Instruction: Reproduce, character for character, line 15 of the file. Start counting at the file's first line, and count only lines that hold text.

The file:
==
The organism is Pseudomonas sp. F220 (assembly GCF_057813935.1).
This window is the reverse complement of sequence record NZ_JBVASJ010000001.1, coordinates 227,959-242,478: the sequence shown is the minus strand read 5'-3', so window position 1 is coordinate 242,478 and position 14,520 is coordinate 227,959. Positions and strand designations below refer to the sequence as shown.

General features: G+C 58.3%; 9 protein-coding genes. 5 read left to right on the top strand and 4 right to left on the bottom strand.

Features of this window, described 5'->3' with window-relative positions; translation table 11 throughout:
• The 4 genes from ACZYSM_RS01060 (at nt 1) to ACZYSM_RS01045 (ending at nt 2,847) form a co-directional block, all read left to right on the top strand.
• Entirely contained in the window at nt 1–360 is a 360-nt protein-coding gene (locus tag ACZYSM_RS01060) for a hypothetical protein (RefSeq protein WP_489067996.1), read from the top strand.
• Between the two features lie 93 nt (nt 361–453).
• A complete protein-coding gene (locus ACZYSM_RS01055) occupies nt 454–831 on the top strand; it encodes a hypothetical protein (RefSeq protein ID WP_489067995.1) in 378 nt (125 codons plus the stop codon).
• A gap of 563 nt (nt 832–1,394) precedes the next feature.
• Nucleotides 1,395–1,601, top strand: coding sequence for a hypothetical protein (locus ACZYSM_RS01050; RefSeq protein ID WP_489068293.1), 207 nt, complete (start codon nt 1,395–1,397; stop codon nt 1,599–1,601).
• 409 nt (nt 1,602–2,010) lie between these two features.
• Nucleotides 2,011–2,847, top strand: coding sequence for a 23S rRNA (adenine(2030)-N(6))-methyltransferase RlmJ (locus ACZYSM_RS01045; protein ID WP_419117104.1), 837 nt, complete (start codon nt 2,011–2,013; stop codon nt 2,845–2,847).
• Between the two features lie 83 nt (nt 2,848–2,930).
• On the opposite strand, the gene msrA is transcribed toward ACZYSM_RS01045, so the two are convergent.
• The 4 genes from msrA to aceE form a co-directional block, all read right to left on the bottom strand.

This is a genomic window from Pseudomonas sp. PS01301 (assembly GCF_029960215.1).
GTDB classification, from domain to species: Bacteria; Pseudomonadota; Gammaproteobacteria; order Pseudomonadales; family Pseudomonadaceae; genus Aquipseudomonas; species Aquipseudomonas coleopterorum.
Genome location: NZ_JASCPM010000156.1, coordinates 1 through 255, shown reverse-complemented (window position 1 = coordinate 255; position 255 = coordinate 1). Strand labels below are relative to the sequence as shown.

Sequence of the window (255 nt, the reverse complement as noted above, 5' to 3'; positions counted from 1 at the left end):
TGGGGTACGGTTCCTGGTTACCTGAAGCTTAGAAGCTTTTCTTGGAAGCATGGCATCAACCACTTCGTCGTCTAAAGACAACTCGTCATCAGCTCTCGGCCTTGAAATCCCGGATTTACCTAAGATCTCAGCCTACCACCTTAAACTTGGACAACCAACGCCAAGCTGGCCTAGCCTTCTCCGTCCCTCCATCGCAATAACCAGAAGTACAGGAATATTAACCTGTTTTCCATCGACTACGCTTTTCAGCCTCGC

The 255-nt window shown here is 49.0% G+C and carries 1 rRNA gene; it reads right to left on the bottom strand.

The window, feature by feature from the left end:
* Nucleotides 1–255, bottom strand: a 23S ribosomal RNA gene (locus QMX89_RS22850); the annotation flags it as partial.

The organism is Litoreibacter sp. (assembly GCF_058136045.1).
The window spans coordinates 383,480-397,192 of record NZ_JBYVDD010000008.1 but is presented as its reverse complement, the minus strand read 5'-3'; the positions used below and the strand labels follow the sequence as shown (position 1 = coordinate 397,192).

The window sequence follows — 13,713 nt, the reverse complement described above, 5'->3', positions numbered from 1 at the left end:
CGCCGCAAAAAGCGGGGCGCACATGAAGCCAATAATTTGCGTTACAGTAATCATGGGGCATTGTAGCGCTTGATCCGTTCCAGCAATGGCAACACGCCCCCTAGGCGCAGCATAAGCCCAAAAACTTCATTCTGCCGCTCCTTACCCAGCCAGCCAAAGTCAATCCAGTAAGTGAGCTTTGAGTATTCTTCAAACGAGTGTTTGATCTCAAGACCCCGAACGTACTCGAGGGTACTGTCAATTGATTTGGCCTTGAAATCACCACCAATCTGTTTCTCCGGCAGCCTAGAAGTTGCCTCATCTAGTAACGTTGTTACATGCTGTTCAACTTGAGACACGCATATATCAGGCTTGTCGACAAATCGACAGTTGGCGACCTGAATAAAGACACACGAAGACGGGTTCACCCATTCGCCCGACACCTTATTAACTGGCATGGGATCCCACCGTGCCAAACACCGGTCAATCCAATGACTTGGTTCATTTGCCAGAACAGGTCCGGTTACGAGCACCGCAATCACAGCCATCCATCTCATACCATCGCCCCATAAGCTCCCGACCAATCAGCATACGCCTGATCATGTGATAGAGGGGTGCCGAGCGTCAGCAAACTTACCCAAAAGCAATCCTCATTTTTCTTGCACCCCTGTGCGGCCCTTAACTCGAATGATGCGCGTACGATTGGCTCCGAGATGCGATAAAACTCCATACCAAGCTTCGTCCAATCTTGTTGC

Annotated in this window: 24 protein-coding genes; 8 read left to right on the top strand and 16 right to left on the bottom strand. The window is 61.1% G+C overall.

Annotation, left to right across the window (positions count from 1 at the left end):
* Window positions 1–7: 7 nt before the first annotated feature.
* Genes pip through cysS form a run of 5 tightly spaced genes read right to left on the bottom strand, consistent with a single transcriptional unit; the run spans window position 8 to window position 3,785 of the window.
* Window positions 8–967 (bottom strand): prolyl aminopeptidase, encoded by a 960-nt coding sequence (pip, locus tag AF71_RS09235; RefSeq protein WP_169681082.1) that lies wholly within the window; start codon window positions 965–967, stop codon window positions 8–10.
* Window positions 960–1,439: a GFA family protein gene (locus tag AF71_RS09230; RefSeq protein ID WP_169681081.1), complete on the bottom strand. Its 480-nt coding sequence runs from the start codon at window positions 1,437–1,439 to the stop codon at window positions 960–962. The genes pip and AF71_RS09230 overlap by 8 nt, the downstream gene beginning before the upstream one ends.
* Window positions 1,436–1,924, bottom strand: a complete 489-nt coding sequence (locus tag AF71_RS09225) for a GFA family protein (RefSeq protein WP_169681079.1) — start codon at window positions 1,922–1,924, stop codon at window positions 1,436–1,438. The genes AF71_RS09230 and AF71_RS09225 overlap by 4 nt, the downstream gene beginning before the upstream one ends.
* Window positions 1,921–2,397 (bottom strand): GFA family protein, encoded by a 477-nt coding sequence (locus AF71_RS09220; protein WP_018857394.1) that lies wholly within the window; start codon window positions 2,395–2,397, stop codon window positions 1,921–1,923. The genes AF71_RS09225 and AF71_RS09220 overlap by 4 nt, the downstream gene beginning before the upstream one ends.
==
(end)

• The 4 genes from msrA to aceE form a co-directional block, all read right to left on the bottom strand.